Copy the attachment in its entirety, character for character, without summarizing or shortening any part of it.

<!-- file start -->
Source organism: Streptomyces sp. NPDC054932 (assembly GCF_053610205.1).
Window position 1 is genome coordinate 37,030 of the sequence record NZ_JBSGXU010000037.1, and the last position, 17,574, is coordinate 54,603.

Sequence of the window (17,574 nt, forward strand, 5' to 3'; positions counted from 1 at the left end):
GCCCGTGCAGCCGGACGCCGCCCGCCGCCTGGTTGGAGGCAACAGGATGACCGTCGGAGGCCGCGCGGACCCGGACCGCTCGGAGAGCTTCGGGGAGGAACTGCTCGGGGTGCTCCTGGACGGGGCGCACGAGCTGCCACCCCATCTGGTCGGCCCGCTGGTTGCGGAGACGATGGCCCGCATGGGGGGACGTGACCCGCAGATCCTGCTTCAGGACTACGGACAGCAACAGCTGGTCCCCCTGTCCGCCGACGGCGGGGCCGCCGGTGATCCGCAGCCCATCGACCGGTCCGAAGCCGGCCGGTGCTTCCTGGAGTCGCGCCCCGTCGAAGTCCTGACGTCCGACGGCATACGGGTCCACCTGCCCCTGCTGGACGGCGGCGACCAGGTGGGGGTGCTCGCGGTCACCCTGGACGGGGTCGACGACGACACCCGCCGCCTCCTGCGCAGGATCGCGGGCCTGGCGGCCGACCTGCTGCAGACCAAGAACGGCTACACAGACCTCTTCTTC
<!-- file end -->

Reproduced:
Source organism: Streptomyces sp. NPDC054932 (assembly GCF_053610205.1).
Window position 1 is genome coordinate 37,030 of the sequence record NZ_JBSGXU010000037.1, and the last position, 17,574, is coordinate 54,603.

Sequence of the window (17,574 nt, forward strand, 5' to 3'; positions counted from 1 at the left end):
GCCCGTGCAGCCGGACGCCGCCCGCCGCCTGGTTGGAGGCAACAGGATGACCGTCGGAGGCCGCGCGGACCCGGACCGCTCGGAGAGCTTCGGGGAGGAACTGCTCGGGGTGCTCCTGGACGGGGCGCACGAGCTGCCACCCCATCTGGTCGGCCCGCTGGTTGCGGAGACGATGGCCCGCATGGGGGGACGTGACCCGCAGATCCTGCTTCAGGACTACGGACAGCAACAGCTGGTCCCCCTGTCCGCCGACGGCGGGGCCGCCGGTGATCCGCAGCCCATCGACCGGTCCGAAGCCGGCCGGTGCTTCCTGGAGTCGCGCCCCGTCGAAGTCCTGACGTCCGACGGCATACGGGTCCACCTGCCCCTGCTGGACGGCGGCGACCAGGTGGGGGTGCTCGCGGTCACCCTGGACGGGGTCGACGACGACACCCGCCGCCTCCTGCGCAGGATCGCGGGCCTGGCGGCCGACCTGCTGCAGACCAAGAACGGCTACACAGACCTCTTCTTC